I was present in the absence of my grandmother, our first year without her.

I was present in the fear of unsettling biopsy results.

I was present in the swaying of my hips at a Jens Lekman show, the jollity of steel drums and bizarre lyrics moving me in rhythm, a giant smile cracking across my face.

I was present in repeating to myself something I needed to believe: that any given emotion doesn't last forever. Mercies are always new.

***

Though I always did well in school, I wasn't always the best at paying attention. I hated getting in trouble for talking out of turn, and even in my last week of college a professor responded to my question: "I already answered that, while you were sleeping over there."

So I don't have the best track record for being...all there.

But I pride myself on refusing to multi-task, in giving great focus to detail, in listening closely and remembering facts about people and their lives.

Though this year has not been short on challenges, I am so grateful for the revelations I've had and the people who have believed in me when I wasn't so sure. I'm so glad that I'm here to go into next year, to be kind to myself, to move forward, to set some goals and go after them.

In 2018, when life calls my name, I'll be ready.

"Bailey Brewer?"

PRESENT.

Thursday, December 7, 2017

What I love (and hate) about the beach

 
This post is inspired by a modified writing prompt from the awesome book my friend Courtney just got me. Ta dah!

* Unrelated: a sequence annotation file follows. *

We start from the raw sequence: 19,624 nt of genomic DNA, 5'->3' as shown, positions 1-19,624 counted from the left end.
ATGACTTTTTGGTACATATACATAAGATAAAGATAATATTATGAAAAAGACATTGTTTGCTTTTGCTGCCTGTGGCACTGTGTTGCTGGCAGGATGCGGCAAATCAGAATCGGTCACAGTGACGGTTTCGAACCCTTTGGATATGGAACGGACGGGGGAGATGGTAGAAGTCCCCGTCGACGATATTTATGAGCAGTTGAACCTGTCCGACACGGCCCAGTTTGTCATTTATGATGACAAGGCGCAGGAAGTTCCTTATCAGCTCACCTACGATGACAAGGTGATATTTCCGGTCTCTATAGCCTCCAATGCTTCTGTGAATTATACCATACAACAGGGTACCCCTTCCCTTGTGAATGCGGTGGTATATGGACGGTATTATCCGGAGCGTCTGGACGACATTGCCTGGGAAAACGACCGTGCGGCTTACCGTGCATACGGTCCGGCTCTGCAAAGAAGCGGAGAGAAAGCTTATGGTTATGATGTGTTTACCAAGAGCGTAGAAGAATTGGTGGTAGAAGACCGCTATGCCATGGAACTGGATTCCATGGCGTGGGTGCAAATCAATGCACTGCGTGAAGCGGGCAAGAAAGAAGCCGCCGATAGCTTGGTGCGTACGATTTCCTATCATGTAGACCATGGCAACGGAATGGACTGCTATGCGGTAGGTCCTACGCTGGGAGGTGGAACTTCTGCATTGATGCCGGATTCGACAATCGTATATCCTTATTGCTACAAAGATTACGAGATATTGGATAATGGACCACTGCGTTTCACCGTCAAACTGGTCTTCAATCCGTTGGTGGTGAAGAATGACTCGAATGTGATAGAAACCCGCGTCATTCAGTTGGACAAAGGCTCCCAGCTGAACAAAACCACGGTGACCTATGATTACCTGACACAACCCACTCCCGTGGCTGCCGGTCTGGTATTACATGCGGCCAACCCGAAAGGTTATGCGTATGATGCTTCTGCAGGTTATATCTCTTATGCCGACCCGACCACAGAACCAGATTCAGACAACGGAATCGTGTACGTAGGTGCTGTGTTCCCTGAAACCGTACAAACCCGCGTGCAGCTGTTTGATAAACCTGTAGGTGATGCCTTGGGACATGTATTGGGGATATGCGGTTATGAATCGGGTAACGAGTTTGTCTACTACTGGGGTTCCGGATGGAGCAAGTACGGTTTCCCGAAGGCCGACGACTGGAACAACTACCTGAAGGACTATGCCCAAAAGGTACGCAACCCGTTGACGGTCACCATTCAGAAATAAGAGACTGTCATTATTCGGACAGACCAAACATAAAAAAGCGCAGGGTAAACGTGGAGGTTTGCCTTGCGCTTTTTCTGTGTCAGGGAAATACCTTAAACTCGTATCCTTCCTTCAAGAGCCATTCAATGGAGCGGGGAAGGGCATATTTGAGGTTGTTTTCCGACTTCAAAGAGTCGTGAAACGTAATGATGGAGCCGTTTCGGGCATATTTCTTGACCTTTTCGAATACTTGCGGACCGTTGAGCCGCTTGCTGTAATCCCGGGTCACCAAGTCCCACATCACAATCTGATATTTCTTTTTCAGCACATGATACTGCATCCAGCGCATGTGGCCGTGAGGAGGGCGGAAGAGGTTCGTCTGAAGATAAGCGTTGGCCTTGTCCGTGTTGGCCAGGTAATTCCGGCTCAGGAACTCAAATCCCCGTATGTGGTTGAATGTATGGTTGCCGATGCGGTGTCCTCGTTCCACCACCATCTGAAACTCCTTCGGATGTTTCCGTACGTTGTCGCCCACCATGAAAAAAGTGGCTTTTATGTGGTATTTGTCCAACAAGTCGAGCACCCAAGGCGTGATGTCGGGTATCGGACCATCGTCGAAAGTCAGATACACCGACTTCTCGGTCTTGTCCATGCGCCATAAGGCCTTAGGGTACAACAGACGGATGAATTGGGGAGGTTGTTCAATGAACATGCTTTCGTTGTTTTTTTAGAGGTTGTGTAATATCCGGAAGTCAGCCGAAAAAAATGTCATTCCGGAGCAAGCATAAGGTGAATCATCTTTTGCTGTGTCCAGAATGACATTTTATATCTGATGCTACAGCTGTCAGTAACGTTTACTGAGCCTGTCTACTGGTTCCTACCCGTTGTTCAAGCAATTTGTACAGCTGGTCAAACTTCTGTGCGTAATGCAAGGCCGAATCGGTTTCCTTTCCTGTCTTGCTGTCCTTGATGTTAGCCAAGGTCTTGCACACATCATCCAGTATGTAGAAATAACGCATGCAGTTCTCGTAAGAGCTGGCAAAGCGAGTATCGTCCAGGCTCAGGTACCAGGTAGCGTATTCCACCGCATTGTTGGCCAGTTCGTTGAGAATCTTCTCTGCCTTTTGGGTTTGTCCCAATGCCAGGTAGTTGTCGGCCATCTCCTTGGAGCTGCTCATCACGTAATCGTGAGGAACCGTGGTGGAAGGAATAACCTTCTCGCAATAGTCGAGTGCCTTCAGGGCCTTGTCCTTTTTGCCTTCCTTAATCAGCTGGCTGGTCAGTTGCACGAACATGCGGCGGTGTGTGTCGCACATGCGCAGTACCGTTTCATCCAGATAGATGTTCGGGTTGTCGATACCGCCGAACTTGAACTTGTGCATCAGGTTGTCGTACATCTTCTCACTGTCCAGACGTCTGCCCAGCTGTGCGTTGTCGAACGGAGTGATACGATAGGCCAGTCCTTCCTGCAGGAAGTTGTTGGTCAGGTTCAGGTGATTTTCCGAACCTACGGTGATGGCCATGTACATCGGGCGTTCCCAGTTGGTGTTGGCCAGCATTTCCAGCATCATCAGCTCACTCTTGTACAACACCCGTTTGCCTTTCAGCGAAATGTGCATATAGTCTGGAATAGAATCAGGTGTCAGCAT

What I love (and hate) about the beach
*an overthought essay by Bailey Brewer*
 
We'll start with what I hate, so that we can end on a positive note:
 
I hate that I associate the beach with loneliness. During my late twenties I went to the beach a lot to try and combat restlessness, to feel less alone even though so often I went there alone. Sadly my antidote was rarely effective, and I often left the shores feeling worse than when I got there. I haven't shaken this connection between sand and sadness (we'll call it sandness), but I do have hope that someday I can go to the beach and feel calm and at peace again.
 
I hate that I feel salty and grimy enough after going to the beach that I can't go directly to a formal gala (as if this is a real problem in my life). I have, however, gotten in the habit of bringing dry shampoo, a comb, a hair tie, and deodorant with me to the beach so that I can freshen up enough to feel comfortable to go to dinner somewhere.
 
I haaaaaaate parking at the beach. Your choices are either to park a mile away and walk or pay $50 to park right next to the sand. There is no in between.
 
I hate that one has to allow an hour plus (from where I live) to get from her front door to toes in the sand. And I hate that it costs a billion dollars to live near the beach. There is no in between.
 
I hate that most beaches don't allow alcohol.
 
I hate that the water off the coast of LA is too cold to swim in.
 
I hate that sometimes my mind wanders to tsunamis while I sunbathe.
 
In general sand getting everywhere doesn't bother me, but I do hate the combo of sand and sunscreen on my hands.
 
I hate that it is hard for me -- in the bright sunlight and with all the action -- to focus well enough to read. I love reading at the beach in theory, but really it aggravates me.